Based on the graphic novel by The Sandman comic creators Neil Gaiman (author) and Dave McKean (artist), “The Comical Tragedy or Tragical Comedy of Mr. Punch” merges straight theater with puppetry and multimedia effects to create an incredibly unique entertainment experience.

The Rogue Artists Ensemble is known for creating unconventional theatrical works that test the limits of the imagination. The players often utilize puppetry, so their marriage with “Mr. Punch” is a perfect union.

The Vertigo graphic novel of Mr. Punch was first published in 1995. It centered around people and their memories, and how they manifest in different ways. The bridge between memory and current reality becomes shorter and shorter until it doesn't seem to exist anymore.

In the theatrical version, we see twelve-year-old actor Dalton Kansas O' Dell as the Boy and do not realize until later that he is the memory of an adult male who does not necessarily remember things they way they actually happened. His memories become warped and maybe even more wicked than their reality.

Rogue Artistic Director Sean T. Cawelti not only directs the piece, he also adapted it from its original graphic novel form (with miles Taber and Rae Walker). A truly imaginative eye is Cawelti's, whose vision envelopes audiences in a dark place, both feared and revered by the child in each of us.

Cawelti says in the notes that adapting Mr. Punch has been a “labor of love” for almost two years now. The hard work has paid off.

Patrick Heyn and Brian White's colorful video design provided additional fluidity to the graphic artistry onstage. The videos successfully helped to merge real life with comic book imagery.

Not having read the Punch and Judy comics myself, I still found the piece fascinating to watch and profound enough to be discussed long after the lights went down. I would have appreciated a bit more, perhaps, if the storyline was of a more linear style, as I had some difficulty following the plot at times.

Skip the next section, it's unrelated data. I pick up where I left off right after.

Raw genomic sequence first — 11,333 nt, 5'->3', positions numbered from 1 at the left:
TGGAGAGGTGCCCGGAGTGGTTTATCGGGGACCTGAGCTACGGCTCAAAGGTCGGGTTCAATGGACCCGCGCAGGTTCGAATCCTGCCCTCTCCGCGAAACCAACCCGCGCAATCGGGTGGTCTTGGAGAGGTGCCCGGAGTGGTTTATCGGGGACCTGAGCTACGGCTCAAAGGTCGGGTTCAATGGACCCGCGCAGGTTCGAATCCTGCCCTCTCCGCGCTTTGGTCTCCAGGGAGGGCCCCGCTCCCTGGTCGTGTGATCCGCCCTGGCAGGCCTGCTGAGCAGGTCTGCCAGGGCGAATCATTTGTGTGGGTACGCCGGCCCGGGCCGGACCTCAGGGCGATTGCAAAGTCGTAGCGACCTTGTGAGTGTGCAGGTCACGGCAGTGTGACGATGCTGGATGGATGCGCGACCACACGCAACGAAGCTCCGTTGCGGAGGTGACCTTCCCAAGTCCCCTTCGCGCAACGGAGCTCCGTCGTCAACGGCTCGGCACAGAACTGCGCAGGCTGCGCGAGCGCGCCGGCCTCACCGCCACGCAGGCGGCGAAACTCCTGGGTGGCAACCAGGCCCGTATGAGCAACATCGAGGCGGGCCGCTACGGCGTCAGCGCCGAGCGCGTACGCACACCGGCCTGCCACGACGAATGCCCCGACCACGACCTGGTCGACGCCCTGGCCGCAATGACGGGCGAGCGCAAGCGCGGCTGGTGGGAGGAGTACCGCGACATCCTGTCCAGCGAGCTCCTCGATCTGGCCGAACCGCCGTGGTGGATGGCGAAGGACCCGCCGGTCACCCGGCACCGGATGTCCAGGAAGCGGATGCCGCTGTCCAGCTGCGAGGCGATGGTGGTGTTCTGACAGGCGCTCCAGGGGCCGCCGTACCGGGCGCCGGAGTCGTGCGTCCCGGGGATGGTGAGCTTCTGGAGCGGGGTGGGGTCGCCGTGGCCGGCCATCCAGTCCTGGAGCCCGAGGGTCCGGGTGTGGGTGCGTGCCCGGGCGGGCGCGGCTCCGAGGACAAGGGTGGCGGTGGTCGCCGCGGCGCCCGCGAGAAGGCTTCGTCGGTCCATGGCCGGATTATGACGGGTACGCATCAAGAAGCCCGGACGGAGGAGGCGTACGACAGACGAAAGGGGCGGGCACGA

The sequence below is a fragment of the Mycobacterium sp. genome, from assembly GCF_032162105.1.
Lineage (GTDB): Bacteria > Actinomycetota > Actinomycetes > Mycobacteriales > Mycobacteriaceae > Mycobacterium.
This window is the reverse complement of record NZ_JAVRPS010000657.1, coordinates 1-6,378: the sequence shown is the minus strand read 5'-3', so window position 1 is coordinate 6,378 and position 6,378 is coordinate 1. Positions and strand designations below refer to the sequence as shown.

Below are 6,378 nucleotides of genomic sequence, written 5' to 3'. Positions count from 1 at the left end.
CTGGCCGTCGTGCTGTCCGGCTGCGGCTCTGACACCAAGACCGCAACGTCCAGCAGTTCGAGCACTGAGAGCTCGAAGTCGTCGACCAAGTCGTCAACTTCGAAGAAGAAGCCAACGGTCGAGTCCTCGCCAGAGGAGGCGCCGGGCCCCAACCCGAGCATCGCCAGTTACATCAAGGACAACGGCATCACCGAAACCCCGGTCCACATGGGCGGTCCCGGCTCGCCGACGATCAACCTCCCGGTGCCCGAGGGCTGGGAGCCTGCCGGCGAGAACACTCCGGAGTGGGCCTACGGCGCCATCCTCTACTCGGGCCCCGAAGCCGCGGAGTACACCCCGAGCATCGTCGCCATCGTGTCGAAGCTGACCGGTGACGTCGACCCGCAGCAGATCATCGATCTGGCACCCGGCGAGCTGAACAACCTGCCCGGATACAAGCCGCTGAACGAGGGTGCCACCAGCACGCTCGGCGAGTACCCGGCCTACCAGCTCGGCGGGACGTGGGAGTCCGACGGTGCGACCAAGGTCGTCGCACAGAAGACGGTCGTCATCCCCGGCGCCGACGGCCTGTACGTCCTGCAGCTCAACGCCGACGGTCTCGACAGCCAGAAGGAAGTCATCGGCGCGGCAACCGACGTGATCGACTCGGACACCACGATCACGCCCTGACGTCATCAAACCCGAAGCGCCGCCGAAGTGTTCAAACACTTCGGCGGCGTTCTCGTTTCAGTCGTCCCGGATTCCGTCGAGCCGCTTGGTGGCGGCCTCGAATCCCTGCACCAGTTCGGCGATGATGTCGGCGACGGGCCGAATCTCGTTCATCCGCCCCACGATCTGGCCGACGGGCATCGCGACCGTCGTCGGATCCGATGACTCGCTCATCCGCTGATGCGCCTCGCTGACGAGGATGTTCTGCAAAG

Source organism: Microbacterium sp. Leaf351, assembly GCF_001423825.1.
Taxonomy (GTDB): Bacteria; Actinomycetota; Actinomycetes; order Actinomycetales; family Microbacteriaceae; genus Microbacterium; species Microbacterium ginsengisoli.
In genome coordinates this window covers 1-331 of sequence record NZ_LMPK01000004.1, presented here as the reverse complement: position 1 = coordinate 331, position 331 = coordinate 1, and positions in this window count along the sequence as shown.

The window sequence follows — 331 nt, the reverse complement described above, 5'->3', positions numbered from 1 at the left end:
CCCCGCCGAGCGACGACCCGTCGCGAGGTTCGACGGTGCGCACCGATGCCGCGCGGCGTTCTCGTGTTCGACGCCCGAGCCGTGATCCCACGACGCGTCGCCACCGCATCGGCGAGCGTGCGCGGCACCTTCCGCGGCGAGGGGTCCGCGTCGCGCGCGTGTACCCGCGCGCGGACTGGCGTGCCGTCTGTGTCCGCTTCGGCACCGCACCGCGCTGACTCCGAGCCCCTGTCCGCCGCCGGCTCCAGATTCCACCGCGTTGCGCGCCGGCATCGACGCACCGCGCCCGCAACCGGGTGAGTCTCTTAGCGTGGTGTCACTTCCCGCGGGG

But Patrick Rubio's mask design was quite impressive and enabled the audience to decipher the difference between memory and reality.

Kansas O' Dell as the Boy provided an honest performance amidst the enveloping mayhem. A standout presentation by Lucas Salazer as his Uncle Morton was full of sincere character and was appreciated with each entrance onto the stage.

The rest of the cast provided excellent performances as well, including Nina Silver as the Mermaid. Silver's character was charming and likeable. Her rapport with the audience was nice as well.

Joyce Hutter's puppet design was terrific and apparently true to the comic art. Overall, it felt as if the audience had entered into the graphic novel, not only as a voyeur, but as a participant.

The Punch puppet was accurate and amusing. (The voice of Mr. Punch, however, was appropriate for the character, but very shrill. It became slightly unnerving after a while.) At first glance it appeared child-friendly and harmless, but the twisted personality eventually seeped out.

Several times, the puppet of the Baby was thrown out into the audience for a group participatory game of catch. The puppets were, in fact, quite violent with each other, to the amusement of the theatrical “watchers” of the puppet show.

At one point, the puppets become full blown, life-size entities before our eyes. The experience was truly magical.

The cast seemed to be enjoying every moment of the show, as did the audience. This is a completely unique production and grown-up, scarred children everywhere will appreciate it.

Theater-goers can also visit the gallery and puppet display presented in the lobby and the alternate theatre.

Theatre/Theater is located at 5041 W. Pico Boulevard in Los Angeles. Show times: Fri, 8 p.m.; Sat. 4 p.m. & 8 p.m.; Sun, 4 p.m. Admission: $20; $16 for students with ID. For tickets and more information, call (800) 838-3006 or visit